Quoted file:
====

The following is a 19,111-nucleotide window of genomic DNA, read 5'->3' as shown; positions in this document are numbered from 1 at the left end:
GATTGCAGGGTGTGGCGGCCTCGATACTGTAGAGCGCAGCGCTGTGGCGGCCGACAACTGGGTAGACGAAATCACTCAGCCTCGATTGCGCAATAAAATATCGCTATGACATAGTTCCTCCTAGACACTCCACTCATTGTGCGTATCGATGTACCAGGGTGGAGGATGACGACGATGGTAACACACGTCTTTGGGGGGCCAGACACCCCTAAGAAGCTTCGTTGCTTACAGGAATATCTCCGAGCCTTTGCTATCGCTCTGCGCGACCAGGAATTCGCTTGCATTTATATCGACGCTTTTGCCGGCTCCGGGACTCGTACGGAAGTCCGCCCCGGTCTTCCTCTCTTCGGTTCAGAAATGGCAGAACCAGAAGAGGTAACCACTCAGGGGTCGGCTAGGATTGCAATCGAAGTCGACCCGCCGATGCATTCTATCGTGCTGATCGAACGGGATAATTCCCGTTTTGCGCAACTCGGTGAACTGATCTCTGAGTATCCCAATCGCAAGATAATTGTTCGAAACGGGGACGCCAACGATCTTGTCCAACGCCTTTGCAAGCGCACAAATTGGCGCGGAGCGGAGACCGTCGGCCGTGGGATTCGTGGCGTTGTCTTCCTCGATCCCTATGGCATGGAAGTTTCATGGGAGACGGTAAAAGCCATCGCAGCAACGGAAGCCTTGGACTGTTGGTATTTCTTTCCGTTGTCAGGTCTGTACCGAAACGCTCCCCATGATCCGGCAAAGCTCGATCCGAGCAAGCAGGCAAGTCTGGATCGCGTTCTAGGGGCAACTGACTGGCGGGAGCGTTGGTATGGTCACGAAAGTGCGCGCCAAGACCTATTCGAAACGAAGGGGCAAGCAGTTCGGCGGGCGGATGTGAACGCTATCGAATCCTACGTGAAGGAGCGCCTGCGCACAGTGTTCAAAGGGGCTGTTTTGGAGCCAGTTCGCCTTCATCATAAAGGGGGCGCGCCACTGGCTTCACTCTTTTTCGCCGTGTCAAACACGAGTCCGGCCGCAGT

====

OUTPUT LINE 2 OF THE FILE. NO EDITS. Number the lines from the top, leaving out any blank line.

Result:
GATTGCAGGGTGTGGCGGCCTCGATACTGTAGAGCGCAGCGCTGTGGCGGCCGACAACTGGGTAGACGAAATCACTCAGCCTCGATTGCGCAATAAAATATCGCTATGACATAGTTCCTCCTAGACACTCCACTCATTGTGCGTATCGATGTACCAGGGTGGAGGATGACGACGATGGTAACACACGTCTTTGGGGGGCCAGACACCCCTAAGAAGCTTCGTTGCTTACAGGAATATCTCCGAGCCTTTGCTATCGCTCTGCGCGACCAGGAATTCGCTTGCATTTATATCGACGCTTTTGCCGGCTCCGGGACTCGTACGGAAGTCCGCCCCGGTCTTCCTCTCTTCGGTTCAGAAATGGCAGAACCAGAAGAGGTAACCACTCAGGGGTCGGCTAGGATTGCAATCGAAGTCGACCCGCCGATGCATTCTATCGTGCTGATCGAACGGGATAATTCCCGTTTTGCGCAACTCGGTGAACTGATCTCTGAGTATCCCAATCGCAAGATAATTGTTCGAAACGGGGACGCCAACGATCTTGTCCAACGCCTTTGCAAGCGCACAAATTGGCGCGGAGCGGAGACCGTCGGCCGTGGGATTCGTGGCGTTGTCTTCCTCGATCCCTATGGCATGGAAGTTTCATGGGAGACGGTAAAAGCCATCGCAGCAACGGAAGCCTTGGACTGTTGGTATTTCTTTCCGTTGTCAGGTCTGTACCGAAACGCTCCCCATGATCCGGCAAAGCTCGATCCGAGCAAGCAGGCAAGTCTGGATCGCGTTCTAGGGGCAACTGACTGGCGGGAGCGTTGGTATGGTCACGAAAGTGCGCGCCAAGACCTATTCGAAACGAAGGGGCAAGCAGTTCGGCGGGCGGATGTGAACGCTATCGAATCCTACGTGAAGGAGCGCCTGCGCACAGTGTTCAAAGGGGCTGTTTTGGAGCCAGTTCGCCTTCATCATAAAGGGGGCGCGCCACTGGCTTCACTCTTTTTCGCCGTGTCAAACACGAGTCCGGCCGCAGT